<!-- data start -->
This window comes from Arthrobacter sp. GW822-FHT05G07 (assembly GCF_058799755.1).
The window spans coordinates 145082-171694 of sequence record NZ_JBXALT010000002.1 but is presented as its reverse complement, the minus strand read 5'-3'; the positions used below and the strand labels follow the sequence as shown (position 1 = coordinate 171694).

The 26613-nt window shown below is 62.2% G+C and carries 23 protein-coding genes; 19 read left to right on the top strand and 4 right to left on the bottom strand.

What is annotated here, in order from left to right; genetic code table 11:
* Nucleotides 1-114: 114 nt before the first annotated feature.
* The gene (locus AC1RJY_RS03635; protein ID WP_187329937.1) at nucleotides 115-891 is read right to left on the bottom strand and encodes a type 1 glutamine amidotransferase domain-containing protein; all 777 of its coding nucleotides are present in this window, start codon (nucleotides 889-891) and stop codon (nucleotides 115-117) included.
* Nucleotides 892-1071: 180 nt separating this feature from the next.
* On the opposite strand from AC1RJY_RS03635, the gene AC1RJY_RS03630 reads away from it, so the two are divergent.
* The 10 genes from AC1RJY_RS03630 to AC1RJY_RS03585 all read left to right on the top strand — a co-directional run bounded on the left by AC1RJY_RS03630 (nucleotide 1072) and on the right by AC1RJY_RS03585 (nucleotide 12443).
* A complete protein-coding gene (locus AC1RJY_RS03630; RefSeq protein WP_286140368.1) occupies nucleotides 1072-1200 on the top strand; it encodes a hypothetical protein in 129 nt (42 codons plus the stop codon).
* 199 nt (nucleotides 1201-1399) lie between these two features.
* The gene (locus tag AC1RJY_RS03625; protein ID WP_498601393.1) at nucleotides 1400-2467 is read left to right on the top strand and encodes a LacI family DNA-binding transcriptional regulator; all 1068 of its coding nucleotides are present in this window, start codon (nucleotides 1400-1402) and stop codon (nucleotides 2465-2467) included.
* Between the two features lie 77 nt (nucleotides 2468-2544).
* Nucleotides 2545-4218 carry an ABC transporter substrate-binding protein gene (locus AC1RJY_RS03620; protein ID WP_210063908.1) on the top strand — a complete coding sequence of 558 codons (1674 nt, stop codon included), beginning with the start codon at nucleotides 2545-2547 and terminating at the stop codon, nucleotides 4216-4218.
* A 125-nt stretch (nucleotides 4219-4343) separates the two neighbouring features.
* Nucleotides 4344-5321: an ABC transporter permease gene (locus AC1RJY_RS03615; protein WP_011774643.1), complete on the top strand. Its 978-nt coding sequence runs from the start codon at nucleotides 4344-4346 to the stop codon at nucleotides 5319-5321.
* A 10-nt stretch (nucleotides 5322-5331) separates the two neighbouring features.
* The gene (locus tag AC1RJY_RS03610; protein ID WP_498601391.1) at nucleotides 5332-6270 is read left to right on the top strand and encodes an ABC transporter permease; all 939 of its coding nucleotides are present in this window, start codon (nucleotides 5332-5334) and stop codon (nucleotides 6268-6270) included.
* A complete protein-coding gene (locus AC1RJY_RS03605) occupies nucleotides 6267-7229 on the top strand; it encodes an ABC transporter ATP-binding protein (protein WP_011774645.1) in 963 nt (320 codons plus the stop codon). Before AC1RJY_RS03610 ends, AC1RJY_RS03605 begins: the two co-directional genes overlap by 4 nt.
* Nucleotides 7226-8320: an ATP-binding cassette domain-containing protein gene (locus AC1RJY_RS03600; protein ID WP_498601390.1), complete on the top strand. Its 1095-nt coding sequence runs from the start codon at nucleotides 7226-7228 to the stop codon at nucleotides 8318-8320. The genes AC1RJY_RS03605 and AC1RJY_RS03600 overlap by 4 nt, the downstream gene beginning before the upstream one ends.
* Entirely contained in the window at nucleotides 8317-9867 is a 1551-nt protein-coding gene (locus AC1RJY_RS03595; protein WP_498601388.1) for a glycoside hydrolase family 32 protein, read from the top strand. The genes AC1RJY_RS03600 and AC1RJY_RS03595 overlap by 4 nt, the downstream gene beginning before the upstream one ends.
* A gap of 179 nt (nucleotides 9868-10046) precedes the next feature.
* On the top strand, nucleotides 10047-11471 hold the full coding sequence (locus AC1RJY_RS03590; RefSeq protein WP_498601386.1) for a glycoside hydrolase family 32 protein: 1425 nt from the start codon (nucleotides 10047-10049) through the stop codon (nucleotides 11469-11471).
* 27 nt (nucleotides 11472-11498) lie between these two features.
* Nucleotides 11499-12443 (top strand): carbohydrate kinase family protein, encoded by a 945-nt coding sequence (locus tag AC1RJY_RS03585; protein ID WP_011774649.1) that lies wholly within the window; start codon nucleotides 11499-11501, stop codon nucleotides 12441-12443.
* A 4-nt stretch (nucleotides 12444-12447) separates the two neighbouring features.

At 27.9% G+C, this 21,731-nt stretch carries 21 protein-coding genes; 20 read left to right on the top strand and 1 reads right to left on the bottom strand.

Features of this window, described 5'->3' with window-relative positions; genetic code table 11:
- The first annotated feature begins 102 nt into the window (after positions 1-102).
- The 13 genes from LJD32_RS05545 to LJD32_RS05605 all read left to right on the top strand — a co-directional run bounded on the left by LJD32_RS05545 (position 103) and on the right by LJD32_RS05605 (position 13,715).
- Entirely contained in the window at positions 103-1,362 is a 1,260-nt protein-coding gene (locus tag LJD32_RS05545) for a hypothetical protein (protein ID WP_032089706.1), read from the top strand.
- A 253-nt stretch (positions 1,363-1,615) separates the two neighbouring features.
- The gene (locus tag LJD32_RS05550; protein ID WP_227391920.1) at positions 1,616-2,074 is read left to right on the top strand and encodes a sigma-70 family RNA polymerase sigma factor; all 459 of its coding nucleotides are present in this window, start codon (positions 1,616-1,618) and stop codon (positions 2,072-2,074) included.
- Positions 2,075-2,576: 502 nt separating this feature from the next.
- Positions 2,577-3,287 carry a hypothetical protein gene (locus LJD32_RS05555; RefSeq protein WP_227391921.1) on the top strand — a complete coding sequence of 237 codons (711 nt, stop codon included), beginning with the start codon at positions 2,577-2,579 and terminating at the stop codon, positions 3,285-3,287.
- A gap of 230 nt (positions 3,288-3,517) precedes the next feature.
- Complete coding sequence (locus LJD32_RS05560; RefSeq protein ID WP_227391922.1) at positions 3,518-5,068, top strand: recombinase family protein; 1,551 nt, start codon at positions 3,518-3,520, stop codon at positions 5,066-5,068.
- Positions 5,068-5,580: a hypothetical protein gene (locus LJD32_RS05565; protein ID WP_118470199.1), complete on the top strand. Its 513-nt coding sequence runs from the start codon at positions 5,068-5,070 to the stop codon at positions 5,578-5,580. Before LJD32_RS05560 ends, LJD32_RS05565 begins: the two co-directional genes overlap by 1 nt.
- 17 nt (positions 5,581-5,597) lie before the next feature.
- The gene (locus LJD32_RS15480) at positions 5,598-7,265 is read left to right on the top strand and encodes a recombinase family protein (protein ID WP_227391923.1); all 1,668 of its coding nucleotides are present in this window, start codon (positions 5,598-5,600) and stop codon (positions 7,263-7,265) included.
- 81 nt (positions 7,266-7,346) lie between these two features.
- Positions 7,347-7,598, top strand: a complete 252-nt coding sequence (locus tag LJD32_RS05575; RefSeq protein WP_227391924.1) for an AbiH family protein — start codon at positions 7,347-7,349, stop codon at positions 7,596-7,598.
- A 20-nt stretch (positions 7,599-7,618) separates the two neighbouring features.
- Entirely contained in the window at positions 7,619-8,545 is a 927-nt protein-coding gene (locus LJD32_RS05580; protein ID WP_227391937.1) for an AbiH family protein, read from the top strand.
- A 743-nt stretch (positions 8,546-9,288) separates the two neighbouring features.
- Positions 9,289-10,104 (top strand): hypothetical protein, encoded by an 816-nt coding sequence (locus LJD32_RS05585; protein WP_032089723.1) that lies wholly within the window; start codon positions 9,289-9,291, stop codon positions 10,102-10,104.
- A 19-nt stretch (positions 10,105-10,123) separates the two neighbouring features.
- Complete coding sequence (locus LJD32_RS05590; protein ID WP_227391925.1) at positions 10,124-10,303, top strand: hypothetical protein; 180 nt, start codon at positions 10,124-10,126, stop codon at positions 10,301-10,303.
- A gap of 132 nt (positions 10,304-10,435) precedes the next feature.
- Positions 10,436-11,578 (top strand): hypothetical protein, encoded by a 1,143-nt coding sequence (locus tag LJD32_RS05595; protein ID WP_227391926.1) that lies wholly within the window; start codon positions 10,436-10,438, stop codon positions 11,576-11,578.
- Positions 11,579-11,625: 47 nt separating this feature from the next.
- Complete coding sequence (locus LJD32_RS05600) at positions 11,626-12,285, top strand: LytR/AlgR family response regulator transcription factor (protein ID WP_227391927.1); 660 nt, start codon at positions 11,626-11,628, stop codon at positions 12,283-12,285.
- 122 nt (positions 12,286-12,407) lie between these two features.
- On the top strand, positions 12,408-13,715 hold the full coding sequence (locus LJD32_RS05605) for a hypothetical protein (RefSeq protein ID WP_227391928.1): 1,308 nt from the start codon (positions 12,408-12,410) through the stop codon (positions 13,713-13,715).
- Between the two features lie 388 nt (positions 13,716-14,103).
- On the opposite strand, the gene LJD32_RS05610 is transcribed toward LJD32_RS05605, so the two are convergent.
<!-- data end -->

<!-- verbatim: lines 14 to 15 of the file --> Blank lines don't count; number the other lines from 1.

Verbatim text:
* Nucleotides 2545-4218 carry an ABC transporter substrate-binding protein gene (locus AC1RJY_RS03620; protein ID WP_210063908.1) on the top strand — a complete coding sequence of 558 codons (1674 nt, stop codon included), beginning with the start codon at nucleotides 2545-2547 and terminating at the stop codon, nucleotides 4216-4218.
* A 125-nt stretch (nucleotides 4219-4343) separates the two neighbouring features.